I’ve been interested in politics and public service since I was a teenager. I’ve often been dissatisfied with the way government works (and in many cases doesn’t work) and considered running for office. About a week ago I decided it was time to stop just talking about government and to do something about it by running for a seat in my local government.
So, with that in mind, yesterday I filed papers to run for alderman (what we call our city council members) for my local ward (district) in Starkville. While I list eight priorities on my campaign website at MikeAllen.com, in short, I want to see Starkville become the kind of community our children will want to make as their home when they grow up and establish their careers. That means we have a lot of work to do. I’m excited about the prospect of being part of the solution and I look forward to the campaign and public service.
I am taking part in The FORUM which is a one-year leadership development initiative for Starkville and the Oktibbeha County community in Mississippi. It is sponsored by the the Greater Starkville Development Partnership and managed by the Mississippi State University Extension Service.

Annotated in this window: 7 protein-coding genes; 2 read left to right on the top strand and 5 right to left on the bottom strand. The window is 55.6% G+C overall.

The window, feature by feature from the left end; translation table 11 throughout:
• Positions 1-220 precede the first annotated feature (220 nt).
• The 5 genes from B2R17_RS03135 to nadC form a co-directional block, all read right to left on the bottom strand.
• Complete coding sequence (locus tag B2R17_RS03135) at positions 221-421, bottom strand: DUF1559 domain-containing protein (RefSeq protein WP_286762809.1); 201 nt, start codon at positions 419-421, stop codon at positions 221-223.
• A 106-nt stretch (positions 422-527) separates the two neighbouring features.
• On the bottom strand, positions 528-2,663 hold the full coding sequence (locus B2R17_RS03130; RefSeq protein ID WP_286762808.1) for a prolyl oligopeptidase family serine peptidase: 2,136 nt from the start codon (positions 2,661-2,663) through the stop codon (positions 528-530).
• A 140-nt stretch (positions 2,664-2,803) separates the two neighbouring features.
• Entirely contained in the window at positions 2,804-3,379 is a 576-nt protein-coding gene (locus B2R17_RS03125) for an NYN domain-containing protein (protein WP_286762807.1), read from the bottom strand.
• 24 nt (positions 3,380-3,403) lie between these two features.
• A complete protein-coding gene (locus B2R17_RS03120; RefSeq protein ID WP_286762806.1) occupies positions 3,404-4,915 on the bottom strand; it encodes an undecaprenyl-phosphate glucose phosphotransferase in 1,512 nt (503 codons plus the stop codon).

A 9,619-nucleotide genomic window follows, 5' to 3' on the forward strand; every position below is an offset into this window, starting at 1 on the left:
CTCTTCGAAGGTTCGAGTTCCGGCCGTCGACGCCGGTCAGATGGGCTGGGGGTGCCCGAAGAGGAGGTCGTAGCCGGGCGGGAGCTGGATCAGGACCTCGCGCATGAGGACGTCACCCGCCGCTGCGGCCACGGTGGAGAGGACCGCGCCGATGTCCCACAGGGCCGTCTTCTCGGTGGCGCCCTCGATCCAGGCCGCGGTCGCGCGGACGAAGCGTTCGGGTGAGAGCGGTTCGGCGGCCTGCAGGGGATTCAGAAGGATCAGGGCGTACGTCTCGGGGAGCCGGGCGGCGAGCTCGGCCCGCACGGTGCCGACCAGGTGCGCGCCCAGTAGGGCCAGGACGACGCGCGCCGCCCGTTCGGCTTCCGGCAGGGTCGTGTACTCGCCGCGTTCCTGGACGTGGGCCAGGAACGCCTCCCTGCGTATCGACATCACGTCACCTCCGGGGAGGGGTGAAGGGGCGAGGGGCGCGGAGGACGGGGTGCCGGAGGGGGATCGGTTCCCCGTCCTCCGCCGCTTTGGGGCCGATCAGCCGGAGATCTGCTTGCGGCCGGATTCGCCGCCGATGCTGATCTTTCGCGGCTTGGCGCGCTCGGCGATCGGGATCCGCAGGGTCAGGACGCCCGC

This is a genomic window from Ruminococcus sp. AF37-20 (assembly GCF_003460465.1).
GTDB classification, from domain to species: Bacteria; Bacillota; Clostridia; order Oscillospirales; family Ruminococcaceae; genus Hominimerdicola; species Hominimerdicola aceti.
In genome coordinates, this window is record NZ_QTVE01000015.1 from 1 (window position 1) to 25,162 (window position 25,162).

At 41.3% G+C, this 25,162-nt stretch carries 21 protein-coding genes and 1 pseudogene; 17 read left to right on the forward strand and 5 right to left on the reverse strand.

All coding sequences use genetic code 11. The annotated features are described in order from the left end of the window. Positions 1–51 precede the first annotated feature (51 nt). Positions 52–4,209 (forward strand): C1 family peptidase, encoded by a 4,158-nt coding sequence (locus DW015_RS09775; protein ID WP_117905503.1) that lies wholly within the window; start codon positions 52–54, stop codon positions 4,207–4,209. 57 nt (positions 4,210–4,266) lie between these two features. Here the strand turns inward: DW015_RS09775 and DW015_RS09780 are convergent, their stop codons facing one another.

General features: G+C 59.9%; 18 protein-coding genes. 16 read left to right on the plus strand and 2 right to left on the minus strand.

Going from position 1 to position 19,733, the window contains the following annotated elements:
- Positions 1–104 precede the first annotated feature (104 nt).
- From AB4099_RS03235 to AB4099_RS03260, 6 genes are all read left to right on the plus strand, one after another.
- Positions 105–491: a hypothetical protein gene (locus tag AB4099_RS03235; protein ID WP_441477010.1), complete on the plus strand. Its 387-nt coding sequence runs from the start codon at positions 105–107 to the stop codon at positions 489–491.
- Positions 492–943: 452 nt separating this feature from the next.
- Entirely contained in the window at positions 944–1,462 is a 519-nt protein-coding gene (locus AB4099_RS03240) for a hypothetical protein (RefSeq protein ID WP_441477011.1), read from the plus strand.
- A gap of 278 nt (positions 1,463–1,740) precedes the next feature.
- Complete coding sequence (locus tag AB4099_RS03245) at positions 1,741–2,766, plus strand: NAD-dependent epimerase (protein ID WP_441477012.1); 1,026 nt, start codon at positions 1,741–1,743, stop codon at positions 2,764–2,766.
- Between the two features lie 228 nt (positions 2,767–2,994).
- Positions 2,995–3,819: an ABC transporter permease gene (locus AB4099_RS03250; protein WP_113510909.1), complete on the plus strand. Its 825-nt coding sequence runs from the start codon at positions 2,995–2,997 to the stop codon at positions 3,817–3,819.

One of our class projects is to do an individual research project on a historical person, event or structure that helps make Oktibbeha County what it is today. I chose to research Dr. Douglas L. Conner. My reasons for this choice were twofold: 1) I knew little about him and 2) I had for nearly ten years been driving on a street named after him.
For this project I was able to read his autobiography entitled A Black Physician’s Story: Bringing Hope in Mississippi (1985) which was written with long-time friend and Mississippi State University William L. Giles Distinguished Professor John F. Marszalek. I also was able to interview his wife and daughter. His life was full and his story very compelling. Though he lived to be 78 years old, he never retired.
I have included my report and presentation slides below:
In closing, I was honored to give this presentation to my class on November 13, 2008. I found that date especially fitting since it exactly marked the ten year anniversary of Dr. D. L. Conner’s passing. I was also honored to share a portion of the story of a man who gave more than 50 years of his life in the service of my community.